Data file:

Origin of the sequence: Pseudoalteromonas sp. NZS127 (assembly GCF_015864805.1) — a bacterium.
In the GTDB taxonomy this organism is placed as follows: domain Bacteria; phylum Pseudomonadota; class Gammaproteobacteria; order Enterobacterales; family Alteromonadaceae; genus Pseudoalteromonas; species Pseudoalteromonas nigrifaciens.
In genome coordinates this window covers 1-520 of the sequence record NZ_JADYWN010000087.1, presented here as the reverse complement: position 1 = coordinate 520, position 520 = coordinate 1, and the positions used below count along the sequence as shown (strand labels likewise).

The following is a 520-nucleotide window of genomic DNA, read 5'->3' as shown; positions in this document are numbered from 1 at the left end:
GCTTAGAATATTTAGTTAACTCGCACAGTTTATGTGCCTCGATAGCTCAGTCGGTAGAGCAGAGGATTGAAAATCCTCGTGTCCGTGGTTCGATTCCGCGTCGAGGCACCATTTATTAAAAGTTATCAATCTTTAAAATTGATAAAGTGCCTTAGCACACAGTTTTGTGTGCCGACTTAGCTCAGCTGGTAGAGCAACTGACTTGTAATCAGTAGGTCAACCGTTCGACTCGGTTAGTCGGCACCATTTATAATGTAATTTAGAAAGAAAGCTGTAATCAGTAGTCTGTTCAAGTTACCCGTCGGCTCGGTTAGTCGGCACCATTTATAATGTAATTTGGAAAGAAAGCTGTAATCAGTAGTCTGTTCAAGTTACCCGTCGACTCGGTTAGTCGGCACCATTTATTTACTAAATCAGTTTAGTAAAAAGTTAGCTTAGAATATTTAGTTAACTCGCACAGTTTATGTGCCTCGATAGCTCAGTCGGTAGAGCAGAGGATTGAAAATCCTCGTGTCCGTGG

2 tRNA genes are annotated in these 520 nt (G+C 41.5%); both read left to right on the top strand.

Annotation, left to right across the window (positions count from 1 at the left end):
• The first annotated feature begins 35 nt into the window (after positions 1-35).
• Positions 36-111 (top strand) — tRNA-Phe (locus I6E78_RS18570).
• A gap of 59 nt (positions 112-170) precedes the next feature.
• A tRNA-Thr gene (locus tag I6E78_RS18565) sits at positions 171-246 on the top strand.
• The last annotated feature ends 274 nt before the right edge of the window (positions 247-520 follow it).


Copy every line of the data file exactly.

Origin of the sequence: Pseudoalteromonas sp. NZS127 (assembly GCF_015864805.1) — a bacterium.
In the GTDB taxonomy this organism is placed as follows: domain Bacteria; phylum Pseudomonadota; class Gammaproteobacteria; order Enterobacterales; family Alteromonadaceae; genus Pseudoalteromonas; species Pseudoalteromonas nigrifaciens.
In genome coordinates this window covers 1-520 of the sequence record NZ_JADYWN010000087.1, presented here as the reverse complement: position 1 = coordinate 520, position 520 = coordinate 1, and the positions used below count along the sequence as shown (strand labels likewise).

The following is a 520-nucleotide window of genomic DNA, read 5'->3' as shown; positions in this document are numbered from 1 at the left end:
GCTTAGAATATTTAGTTAACTCGCACAGTTTATGTGCCTCGATAGCTCAGTCGGTAGAGCAGAGGATTGAAAATCCTCGTGTCCGTGGTTCGATTCCGCGTCGAGGCACCATTTATTAAAAGTTATCAATCTTTAAAATTGATAAAGTGCCTTAGCACACAGTTTTGTGTGCCGACTTAGCTCAGCTGGTAGAGCAACTGACTTGTAATCAGTAGGTCAACCGTTCGACTCGGTTAGTCGGCACCATTTATAATGTAATTTAGAAAGAAAGCTGTAATCAGTAGTCTGTTCAAGTTACCCGTCGGCTCGGTTAGTCGGCACCATTTATAATGTAATTTGGAAAGAAAGCTGTAATCAGTAGTCTGTTCAAGTTACCCGTCGACTCGGTTAGTCGGCACCATTTATTTACTAAATCAGTTTAGTAAAAAGTTAGCTTAGAATATTTAGTTAACTCGCACAGTTTATGTGCCTCGATAGCTCAGTCGGTAGAGCAGAGGATTGAAAATCCTCGTGTCCGTGG

2 tRNA genes are annotated in these 520 nt (G+C 41.5%); both read left to right on the top strand.

Annotation, left to right across the window (positions count from 1 at the left end):
• The first annotated feature begins 35 nt into the window (after positions 1-35).
• Positions 36-111 (top strand) — tRNA-Phe (locus I6E78_RS18570).
• A gap of 59 nt (positions 112-170) precedes the next feature.
• A tRNA-Thr gene (locus tag I6E78_RS18565) sits at positions 171-246 on the top strand.
• The last annotated feature ends 274 nt before the right edge of the window (positions 247-520 follow it).